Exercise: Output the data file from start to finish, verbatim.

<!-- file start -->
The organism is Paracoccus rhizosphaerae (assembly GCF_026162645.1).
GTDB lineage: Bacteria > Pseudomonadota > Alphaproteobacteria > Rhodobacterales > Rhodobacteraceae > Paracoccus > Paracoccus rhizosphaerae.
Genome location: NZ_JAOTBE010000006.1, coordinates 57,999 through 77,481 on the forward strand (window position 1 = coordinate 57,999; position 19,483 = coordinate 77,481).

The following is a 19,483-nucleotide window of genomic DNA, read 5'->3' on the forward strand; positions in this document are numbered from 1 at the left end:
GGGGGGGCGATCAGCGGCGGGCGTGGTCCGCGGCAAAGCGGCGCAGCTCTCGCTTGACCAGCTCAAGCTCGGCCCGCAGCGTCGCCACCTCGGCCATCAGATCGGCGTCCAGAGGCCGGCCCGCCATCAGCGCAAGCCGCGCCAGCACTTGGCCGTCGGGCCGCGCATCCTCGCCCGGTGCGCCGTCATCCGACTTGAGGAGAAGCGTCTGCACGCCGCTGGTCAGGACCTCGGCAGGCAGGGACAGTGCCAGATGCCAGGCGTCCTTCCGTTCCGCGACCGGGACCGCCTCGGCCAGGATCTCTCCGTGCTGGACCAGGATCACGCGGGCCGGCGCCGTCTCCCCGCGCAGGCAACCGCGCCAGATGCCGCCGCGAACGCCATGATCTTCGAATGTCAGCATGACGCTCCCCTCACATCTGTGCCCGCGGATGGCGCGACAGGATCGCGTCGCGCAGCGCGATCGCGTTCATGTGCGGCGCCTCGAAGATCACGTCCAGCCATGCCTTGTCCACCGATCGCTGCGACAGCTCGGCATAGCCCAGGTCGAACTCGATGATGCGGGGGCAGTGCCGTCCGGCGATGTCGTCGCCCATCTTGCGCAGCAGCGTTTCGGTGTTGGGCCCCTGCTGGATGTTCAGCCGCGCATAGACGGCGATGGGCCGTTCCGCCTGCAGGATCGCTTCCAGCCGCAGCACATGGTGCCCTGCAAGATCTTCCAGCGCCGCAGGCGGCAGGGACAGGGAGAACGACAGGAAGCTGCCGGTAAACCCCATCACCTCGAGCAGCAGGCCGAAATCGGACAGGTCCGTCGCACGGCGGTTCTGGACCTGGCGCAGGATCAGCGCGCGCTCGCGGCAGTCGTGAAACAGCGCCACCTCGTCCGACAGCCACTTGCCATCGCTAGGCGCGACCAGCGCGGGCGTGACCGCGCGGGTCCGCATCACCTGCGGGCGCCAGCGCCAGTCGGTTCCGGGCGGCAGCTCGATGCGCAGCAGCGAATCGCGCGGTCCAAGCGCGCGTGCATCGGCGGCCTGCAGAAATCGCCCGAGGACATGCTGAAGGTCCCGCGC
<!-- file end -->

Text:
The organism is Paracoccus rhizosphaerae (assembly GCF_026162645.1).
GTDB lineage: Bacteria > Pseudomonadota > Alphaproteobacteria > Rhodobacterales > Rhodobacteraceae > Paracoccus > Paracoccus rhizosphaerae.
Genome location: NZ_JAOTBE010000006.1, coordinates 57,999 through 77,481 on the forward strand (window position 1 = coordinate 57,999; position 19,483 = coordinate 77,481).

The following is a 19,483-nucleotide window of genomic DNA, read 5'->3' on the forward strand; positions in this document are numbered from 1 at the left end:
GGGGGGGCGATCAGCGGCGGGCGTGGTCCGCGGCAAAGCGGCGCAGCTCTCGCTTGACCAGCTCAAGCTCGGCCCGCAGCGTCGCCACCTCGGCCATCAGATCGGCGTCCAGAGGCCGGCCCGCCATCAGCGCAAGCCGCGCCAGCACTTGGCCGTCGGGCCGCGCATCCTCGCCCGGTGCGCCGTCATCCGACTTGAGGAGAAGCGTCTGCACGCCGCTGGTCAGGACCTCGGCAGGCAGGGACAGTGCCAGATGCCAGGCGTCCTTCCGTTCCGCGACCGGGACCGCCTCGGCCAGGATCTCTCCGTGCTGGACCAGGATCACGCGGGCCGGCGCCGTCTCCCCGCGCAGGCAACCGCGCCAGATGCCGCCGCGAACGCCATGATCTTCGAATGTCAGCATGACGCTCCCCTCACATCTGTGCCCGCGGATGGCGCGACAGGATCGCGTCGCGCAGCGCGATCGCGTTCATGTGCGGCGCCTCGAAGATCACGTCCAGCCATGCCTTGTCCACCGATCGCTGCGACAGCTCGGCATAGCCCAGGTCGAACTCGATGATGCGGGGGCAGTGCCGTCCGGCGATGTCGTCGCCCATCTTGCGCAGCAGCGTTTCGGTGTTGGGCCCCTGCTGGATGTTCAGCCGCGCATAGACGGCGATGGGCCGTTCCGCCTGCAGGATCGCTTCCAGCCGCAGCACATGGTGCCCTGCAAGATCTTCCAGCGCCGCAGGCGGCAGGGACAGGGAGAACGACAGGAAGCTGCCGGTAAACCCCATCACCTCGAGCAGCAGGCCGAAATCGGACAGGTCCGTCGCACGGCGGTTCTGGACCTGGCGCAGGATCAGCGCGCGCTCGCGGCAGTCGTGAAACAGCGCCACCTCGTCCGACAGCCACTTGCCATCGCTAGGCGCGACCAGCGCGGGCGTGACCGCGCGGGTCCGCATCACCTGCGGGCGCCAGCGCCAGTCGGTTCCGGGCGGCAGCTCGATGCGCAGCAGCGAATCGCGCGGTCCAAGCGCGCGTGCATCGGCGGCCTGCAGAAATCGCCCGAGGACATGCTGAAGGTCCCGCGC